I’m sure by now you have heard of Epic Games, they are the creators of the very popular Unreal series, the Unreal Engine that powers many PC games and one of the most popular franchises on the Xbox 360, Gears of War. If you did not know Epic just turned 20 years old (damn that makes me feel old!) and decided to give away a pretty sweet soundtrack. We decided for this week’s Gaming Friday article we would a look back at the past 20 years of Epic Games.
Epic Games started as Potomac Computer Systems (boring name right?), founded by Tim Sweeney. Potomac’s first release the was the simple shooter ZZT. While the game didn’t have groundbreaking mechanics or gameplay, it did feature its own object oriented scripting language. The scripting language allowed users to create their own mods, which was not common back then. As many gamers know, the effect of community created mods can severely extend the life and popularity of almost any game. ZZT experienced this effect, causing it to bring in enough revenue to fuel development on next generation technology.
In 1992, Potomac Computer Systems changed its name to Epic MegaGames. Under Epic MegaGames, the company would go on to release Brix (1992), a puzzle game, Epic Pinball (1993), a 2D top-down pinball game, and Jazz Jackrabbit (1994), a side-scrolling platformer, which was a first of its kind on PC. Jazz Jackrabbit’s co-creator, Cliff Bleszinski, was only 19 and wasn’t yet known as Cliffy B. But the success of Jazz Jackrabbit put Cliff into the spotlight and set the stage for the future of Epic.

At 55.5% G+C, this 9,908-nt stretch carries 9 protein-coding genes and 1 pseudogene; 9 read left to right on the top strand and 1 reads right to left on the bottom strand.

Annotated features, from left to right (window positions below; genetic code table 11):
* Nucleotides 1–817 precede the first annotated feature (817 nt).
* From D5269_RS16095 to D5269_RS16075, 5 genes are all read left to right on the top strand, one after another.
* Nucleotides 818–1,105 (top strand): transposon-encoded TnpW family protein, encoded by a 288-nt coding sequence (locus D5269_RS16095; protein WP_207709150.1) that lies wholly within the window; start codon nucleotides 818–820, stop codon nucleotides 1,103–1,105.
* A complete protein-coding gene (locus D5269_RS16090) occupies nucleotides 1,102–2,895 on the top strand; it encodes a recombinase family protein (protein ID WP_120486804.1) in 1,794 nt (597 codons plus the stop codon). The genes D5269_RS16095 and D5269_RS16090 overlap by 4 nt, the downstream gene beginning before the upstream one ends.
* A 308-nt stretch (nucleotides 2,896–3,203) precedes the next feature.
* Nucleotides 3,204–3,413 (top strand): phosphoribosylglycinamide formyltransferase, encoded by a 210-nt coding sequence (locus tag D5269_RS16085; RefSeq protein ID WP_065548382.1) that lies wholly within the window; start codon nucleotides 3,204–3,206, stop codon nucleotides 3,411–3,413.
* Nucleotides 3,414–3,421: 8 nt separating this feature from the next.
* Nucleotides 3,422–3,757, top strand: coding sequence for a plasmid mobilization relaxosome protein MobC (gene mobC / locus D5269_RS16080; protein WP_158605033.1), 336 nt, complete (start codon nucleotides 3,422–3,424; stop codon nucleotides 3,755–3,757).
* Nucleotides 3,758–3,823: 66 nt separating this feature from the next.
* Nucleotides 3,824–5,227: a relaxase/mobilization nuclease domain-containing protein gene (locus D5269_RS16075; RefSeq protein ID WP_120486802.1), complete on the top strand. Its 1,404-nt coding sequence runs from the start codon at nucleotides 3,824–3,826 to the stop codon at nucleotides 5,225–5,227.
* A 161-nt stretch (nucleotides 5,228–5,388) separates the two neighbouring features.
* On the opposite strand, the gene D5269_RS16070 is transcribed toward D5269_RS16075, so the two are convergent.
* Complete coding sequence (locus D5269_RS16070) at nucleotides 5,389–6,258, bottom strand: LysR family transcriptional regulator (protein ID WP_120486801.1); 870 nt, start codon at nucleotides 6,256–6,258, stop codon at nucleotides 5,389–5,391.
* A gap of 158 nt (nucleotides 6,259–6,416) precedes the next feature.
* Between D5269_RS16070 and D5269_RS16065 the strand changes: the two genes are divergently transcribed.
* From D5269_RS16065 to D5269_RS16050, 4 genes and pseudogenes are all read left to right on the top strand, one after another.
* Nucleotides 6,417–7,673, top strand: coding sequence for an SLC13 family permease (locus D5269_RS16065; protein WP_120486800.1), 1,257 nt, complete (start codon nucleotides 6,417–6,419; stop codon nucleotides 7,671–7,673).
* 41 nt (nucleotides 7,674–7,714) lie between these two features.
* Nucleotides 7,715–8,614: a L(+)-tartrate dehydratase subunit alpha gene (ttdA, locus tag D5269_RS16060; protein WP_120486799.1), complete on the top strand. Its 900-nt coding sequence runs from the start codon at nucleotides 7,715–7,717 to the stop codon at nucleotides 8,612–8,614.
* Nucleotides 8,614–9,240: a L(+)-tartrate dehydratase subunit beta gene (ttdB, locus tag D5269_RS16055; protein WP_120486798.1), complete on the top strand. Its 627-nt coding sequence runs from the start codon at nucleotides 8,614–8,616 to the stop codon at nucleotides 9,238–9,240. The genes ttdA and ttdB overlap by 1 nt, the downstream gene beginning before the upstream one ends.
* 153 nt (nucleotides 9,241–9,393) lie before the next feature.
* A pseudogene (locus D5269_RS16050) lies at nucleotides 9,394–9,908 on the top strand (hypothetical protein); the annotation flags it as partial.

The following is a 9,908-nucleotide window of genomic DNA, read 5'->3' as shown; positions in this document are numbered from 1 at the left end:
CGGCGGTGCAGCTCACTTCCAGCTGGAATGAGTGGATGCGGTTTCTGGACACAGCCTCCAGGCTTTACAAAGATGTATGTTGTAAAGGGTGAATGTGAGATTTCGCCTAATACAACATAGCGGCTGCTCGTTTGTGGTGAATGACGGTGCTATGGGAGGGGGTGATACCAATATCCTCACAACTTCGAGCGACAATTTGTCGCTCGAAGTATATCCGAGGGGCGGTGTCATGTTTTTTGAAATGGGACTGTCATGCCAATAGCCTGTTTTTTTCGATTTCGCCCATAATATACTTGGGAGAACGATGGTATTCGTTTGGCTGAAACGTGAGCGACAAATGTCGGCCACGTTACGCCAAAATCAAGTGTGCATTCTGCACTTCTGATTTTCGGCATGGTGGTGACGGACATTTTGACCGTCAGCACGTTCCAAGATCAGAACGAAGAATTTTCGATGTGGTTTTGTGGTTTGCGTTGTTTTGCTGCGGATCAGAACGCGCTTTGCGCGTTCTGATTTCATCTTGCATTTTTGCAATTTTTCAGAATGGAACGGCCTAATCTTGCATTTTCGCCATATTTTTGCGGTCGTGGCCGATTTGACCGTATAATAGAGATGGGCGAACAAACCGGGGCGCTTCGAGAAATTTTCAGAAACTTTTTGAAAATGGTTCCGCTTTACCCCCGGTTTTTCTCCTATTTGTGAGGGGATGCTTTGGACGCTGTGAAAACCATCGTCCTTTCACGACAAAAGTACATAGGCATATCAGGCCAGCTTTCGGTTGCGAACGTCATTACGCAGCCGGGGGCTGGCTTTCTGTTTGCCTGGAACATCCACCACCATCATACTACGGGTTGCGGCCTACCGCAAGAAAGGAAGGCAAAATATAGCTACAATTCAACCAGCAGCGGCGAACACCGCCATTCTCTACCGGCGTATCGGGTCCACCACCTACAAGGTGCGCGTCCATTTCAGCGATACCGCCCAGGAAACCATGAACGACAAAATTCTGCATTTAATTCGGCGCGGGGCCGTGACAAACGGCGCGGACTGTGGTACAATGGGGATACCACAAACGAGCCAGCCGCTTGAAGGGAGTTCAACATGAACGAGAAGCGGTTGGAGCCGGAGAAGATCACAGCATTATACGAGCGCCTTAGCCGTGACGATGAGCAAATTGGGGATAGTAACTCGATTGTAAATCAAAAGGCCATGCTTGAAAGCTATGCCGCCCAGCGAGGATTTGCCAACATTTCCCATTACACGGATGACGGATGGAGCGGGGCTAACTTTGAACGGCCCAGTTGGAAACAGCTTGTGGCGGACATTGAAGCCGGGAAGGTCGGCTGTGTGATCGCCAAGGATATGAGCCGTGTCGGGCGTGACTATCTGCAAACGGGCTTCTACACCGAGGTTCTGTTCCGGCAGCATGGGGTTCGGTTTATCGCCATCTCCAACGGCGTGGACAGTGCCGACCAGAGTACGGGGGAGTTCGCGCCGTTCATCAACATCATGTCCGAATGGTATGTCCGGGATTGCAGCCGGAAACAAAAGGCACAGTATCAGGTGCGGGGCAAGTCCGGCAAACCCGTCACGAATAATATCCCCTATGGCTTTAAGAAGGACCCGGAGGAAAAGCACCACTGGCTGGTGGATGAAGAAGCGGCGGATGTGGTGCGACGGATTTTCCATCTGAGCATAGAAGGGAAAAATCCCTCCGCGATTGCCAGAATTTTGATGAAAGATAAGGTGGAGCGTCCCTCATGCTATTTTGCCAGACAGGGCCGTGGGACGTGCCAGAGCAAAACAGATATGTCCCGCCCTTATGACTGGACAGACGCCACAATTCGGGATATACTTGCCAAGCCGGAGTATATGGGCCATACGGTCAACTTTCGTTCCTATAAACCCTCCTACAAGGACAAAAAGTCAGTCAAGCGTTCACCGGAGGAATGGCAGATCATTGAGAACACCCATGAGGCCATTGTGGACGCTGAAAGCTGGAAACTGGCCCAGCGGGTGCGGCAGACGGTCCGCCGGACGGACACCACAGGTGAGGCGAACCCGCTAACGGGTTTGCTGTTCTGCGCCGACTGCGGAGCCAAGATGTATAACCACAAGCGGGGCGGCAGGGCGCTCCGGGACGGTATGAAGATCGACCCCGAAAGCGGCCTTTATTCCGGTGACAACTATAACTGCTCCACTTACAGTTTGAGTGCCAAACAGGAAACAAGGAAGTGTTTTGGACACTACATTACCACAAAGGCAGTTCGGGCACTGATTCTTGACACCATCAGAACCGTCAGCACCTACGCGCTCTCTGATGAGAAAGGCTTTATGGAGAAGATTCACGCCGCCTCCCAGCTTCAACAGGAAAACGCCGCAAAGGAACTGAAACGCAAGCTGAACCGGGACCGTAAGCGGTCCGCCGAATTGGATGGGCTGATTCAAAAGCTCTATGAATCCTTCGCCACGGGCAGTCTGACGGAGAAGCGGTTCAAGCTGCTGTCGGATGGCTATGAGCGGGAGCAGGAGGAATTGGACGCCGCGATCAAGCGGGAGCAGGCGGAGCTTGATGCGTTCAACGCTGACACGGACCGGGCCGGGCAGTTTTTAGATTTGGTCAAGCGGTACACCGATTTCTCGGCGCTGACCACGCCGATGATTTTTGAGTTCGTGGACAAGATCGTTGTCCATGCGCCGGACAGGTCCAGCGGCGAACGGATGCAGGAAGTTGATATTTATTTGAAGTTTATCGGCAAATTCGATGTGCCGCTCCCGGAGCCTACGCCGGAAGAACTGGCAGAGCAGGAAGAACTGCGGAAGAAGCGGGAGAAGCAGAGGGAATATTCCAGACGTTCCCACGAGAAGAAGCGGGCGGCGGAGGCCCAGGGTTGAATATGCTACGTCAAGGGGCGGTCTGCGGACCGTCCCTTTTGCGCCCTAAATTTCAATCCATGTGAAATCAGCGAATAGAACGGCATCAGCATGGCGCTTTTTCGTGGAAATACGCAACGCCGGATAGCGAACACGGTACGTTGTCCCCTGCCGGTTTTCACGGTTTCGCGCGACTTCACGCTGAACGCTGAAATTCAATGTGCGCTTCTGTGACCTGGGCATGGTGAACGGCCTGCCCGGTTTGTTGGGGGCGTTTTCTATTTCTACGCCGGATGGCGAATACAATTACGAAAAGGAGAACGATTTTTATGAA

In 1998 Epic MegaGames would release a title that not only started a worldwide popular franchise, but also marked the beginning of a game engine that has powered some of the best PC games available. The game was Unreal, a Sci-Fi first-person shooter that rivaled ID Software’s Quake II. So much so that the release of Quad III Arena was rushed to market to compete. Unreal was based off the Unreal Engine, which had been in development by Tim Sweeney for over 3 years. Just like the original shooter ZZT, Unreal allowed you to change the game and make your own levels as it shipped with UnrealScript, and map editor UnrealEd. This made a name for Epic MegaGames in the development community and gave them a strong following, which they still have today.
Now Epic did something very interesting with its very powerful game engine. They licensed it and allowed other developers to use it to create games. This not only made the Unreal Engine popular, but also provided an extra revenue stream for Epic. With this extra revenue coming in, Epic MegaGames moved its offices to Cary, North Carolina and dropped “Mega” from its name, being known as Epic Games from now on.
With the success of Unreal came Unreal Tournament. An arena FPS, with head-to-head multiplayer deathmatches being the primary focus of the game. Seeing as online gaming was becoming extremely popular, the game was an instant success. While many other FPS games offered Deathmatch and Capture the Flag, Unreal Tournament brought with it Team Deathmatch, Domination, Last Man Standing and Assault. Many people said that Unreal Tournament took online gaming to the next level. It was even played at the World Cyber Games in 2001 and 2002.
In 2002, Epic Games finished work on Unreal Engine 2. It was a complete re-write of the original engine, featuring better graphics, performance, and the introduction of ragdoll physics. Unreal Engine 2 would also go on to power Unreal Tournament’s sequel, Unreal Tournament 2003. Despite 2003 in its name, it was still released in 2002. And even though four years had lapsed since the original Unreal Tournament, fan fever couldn’t have been higher. Fans supported Epic Games by downloading the Unreal Tournament 2003 demo 1.2 million times!
About a year and a half later we saw Unreal Tournament 2004, released on March 16, 2004. This version of the game was based on Unreal Engine 2.5, and addressed many of the issues and shortcomings found in Unreal Tournament 2003. Also one the biggest changes was the addition of vehicles and the Onslaught game-mode, which allowed for large scale battles. The game was greeted with positive reviews from critics and the gaming community, winning Multiplayer Game of the Year from IGN, Gamespy and Computer Gaming World.
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